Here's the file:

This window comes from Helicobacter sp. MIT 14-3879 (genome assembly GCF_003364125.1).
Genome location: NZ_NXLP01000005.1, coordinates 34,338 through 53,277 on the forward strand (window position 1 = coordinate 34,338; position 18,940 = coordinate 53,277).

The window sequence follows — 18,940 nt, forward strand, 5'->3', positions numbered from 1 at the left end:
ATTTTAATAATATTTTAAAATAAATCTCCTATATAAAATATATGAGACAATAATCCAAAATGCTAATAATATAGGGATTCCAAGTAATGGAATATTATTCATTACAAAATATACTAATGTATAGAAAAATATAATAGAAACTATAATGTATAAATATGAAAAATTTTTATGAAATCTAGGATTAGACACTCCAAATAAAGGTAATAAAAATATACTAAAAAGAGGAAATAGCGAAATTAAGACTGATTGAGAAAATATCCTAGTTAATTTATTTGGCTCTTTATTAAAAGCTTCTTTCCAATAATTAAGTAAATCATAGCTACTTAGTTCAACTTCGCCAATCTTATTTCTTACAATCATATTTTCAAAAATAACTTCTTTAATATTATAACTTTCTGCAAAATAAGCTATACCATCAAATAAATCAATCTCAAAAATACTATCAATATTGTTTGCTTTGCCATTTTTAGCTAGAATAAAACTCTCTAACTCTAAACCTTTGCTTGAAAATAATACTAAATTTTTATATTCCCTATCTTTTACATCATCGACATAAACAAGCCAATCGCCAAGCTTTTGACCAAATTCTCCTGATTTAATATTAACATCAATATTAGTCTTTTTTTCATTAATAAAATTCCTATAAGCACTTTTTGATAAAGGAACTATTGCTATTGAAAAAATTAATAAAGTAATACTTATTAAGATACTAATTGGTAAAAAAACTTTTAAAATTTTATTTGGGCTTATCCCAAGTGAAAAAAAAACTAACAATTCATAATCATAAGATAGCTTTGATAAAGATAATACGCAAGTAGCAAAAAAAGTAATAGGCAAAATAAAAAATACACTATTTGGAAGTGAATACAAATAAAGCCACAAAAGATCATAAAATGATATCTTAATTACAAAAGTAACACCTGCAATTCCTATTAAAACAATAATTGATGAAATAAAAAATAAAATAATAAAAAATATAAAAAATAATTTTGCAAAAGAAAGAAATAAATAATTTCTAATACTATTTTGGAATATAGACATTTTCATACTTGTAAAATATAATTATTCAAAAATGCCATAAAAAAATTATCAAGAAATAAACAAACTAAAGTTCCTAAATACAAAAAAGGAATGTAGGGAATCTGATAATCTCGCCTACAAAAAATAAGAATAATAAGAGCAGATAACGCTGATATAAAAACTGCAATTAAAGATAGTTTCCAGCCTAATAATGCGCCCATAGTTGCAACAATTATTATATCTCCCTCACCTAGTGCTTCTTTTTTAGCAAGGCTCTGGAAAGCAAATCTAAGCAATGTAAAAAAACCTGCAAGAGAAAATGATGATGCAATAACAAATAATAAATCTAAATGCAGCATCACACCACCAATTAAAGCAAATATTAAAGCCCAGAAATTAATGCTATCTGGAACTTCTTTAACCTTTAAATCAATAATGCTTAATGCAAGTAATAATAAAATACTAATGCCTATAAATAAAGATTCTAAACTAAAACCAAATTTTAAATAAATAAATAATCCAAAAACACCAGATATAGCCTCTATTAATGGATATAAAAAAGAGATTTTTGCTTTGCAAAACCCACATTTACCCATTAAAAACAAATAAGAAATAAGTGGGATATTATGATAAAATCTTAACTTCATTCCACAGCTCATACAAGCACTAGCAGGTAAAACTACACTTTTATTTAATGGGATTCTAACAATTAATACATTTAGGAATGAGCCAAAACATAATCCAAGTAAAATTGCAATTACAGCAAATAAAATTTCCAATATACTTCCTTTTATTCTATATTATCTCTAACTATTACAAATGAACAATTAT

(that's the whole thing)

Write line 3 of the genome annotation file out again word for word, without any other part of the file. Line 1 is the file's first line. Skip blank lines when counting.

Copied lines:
The window sequence follows — 18,940 nt, forward strand, 5'->3', positions numbered from 1 at the left end: